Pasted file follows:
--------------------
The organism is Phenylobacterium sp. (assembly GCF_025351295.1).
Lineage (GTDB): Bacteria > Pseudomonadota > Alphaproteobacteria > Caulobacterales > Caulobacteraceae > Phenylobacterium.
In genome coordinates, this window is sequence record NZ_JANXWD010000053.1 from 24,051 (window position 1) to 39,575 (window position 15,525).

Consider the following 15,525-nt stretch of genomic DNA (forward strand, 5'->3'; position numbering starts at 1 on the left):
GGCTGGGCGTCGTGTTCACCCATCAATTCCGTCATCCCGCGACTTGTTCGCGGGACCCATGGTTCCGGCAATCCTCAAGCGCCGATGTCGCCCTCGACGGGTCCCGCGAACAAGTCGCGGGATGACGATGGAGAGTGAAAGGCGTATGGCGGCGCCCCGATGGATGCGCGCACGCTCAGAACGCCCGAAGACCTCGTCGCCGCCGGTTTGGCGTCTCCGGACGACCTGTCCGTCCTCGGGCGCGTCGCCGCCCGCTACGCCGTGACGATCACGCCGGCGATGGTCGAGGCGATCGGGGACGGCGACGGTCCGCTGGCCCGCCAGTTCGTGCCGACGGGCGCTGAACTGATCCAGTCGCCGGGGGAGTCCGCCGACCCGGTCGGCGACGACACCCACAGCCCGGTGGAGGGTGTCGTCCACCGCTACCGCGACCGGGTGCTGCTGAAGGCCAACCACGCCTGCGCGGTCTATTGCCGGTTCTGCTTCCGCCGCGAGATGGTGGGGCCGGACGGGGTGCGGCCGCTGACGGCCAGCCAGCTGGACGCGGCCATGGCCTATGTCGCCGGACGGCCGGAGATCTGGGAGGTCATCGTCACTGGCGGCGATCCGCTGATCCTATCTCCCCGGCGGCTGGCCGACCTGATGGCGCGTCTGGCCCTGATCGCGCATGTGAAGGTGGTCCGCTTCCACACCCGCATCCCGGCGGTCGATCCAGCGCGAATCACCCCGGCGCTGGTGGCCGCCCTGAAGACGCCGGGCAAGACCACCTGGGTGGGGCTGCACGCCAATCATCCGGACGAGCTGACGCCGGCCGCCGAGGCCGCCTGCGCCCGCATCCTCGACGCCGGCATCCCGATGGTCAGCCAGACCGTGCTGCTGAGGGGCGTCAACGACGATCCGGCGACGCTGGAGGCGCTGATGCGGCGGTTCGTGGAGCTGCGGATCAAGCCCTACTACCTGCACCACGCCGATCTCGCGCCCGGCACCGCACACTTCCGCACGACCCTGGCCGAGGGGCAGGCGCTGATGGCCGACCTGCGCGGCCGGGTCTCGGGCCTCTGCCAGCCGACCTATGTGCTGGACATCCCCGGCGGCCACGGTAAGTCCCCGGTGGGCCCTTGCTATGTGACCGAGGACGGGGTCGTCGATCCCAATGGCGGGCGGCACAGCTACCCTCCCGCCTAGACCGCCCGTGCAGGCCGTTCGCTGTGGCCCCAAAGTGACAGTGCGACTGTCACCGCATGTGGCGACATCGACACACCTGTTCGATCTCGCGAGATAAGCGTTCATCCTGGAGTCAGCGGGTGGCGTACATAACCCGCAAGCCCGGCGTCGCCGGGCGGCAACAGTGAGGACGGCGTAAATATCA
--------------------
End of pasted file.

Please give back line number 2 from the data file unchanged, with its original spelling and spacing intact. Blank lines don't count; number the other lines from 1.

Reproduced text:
Lineage (GTDB): Bacteria > Pseudomonadota > Alphaproteobacteria > Caulobacterales > Caulobacteraceae > Phenylobacterium.